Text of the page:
What Is Facebook Cost Cap Bidding

With millions of business pages on Facebook, of which more than 70% use Facebook ads to promote their products or services, it’s really not that surprising that the social media giant constantly brings new ways to optimise its services.

Our job as digital marketers is to remain updated with these changes and put them into practice as soon as they come out. So, are you out of the loop regarding with Facebook introducing a new bid strategy called the cost cap bidding? Not to worry, Australian Internet Advertising’s got you covered!

What is it, exactly?

The new Facebook cost cap bidding is the platform’s newest bid strategy that aims to help us managing bids while maximizing the results we get.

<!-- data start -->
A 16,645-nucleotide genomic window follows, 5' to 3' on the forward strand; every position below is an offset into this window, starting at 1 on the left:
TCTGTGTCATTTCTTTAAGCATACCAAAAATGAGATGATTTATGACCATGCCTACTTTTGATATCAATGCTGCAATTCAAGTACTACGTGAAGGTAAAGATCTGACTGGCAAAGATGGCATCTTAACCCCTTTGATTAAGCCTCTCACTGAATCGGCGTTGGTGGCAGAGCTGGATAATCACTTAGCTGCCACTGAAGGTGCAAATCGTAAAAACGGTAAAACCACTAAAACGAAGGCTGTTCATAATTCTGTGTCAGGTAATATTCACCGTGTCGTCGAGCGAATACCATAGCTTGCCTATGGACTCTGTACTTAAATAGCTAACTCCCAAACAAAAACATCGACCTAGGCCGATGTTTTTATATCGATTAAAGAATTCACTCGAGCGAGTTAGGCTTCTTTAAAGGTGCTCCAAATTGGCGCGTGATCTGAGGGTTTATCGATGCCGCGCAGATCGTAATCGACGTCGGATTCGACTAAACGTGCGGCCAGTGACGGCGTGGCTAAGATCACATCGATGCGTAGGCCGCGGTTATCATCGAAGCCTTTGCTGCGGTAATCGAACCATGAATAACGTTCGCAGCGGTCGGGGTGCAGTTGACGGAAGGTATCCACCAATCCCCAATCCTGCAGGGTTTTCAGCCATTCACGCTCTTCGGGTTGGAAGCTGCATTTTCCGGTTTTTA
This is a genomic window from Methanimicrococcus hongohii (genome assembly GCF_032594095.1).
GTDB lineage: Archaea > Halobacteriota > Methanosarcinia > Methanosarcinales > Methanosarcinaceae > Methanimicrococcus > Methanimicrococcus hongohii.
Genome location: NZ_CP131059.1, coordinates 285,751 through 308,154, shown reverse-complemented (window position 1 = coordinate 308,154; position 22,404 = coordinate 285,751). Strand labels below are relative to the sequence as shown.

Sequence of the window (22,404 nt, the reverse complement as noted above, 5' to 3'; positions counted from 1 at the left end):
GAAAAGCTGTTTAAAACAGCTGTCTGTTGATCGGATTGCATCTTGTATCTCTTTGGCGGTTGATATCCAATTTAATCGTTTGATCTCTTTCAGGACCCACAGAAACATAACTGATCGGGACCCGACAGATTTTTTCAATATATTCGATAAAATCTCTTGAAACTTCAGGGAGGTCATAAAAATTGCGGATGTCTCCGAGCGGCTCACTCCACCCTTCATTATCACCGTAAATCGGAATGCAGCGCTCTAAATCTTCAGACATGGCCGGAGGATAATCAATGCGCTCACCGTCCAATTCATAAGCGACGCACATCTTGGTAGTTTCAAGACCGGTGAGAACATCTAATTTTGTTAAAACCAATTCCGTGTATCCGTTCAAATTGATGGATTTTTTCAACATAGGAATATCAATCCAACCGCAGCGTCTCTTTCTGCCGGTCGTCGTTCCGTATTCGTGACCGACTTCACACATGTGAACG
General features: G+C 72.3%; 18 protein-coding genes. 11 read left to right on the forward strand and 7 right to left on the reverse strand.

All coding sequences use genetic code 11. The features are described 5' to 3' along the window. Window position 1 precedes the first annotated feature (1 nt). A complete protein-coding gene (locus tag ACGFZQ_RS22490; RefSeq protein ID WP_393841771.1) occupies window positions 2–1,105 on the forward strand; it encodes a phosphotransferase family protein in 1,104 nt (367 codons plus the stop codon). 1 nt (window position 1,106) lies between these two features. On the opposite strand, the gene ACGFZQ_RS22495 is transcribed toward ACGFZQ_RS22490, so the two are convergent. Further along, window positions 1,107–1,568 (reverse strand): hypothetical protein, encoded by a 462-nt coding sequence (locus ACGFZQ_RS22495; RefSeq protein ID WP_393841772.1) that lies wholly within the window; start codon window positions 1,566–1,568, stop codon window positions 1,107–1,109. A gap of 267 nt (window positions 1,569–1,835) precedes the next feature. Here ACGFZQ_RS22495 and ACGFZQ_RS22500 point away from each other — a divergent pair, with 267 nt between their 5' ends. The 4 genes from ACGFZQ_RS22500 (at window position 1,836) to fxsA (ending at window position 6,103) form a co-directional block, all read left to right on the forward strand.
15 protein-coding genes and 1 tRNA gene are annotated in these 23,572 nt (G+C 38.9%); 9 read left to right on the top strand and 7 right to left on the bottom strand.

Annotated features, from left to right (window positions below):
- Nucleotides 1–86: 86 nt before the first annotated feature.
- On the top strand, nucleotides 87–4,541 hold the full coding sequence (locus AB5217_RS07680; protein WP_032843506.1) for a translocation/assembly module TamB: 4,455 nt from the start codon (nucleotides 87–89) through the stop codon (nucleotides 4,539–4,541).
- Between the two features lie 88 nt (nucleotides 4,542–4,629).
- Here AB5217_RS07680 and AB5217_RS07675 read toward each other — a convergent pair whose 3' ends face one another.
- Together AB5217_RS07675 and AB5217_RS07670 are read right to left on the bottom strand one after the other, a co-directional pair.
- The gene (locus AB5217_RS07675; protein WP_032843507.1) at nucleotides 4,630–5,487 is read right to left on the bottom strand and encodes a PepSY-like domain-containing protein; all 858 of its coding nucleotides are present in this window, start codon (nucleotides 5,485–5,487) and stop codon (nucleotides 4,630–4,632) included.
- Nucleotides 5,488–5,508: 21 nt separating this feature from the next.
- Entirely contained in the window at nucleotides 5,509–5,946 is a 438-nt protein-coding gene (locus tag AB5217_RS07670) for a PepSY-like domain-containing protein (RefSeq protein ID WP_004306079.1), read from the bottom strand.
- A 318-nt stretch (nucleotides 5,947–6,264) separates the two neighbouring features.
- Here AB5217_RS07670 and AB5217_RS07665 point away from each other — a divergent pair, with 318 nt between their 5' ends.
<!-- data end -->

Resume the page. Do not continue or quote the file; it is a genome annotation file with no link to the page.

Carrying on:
Up until now, it was either you could opt for more conversions (bid cap), or to better control the cost of the ads (target costs). But, Facebook realised that to achieve certain business goals, it needed an extra option that would allow businesses to control the costs, and drive up volume.

Here are the three new bidding types next to each other:

  • Bid Cap – a manual bid best for controlling costs in the auction;
  • Target cost – best for getting consistent costs;
  • Cost cap – best for getting the most volume.

Facebook says the new cost cap simplifies campaign management and focuses on scaling the volume of results while controlling the costs. You set the maximum CPA (cost per action) or CPI (cost per impression) you are willing to pay for results and forgo the complicated process of managing bids.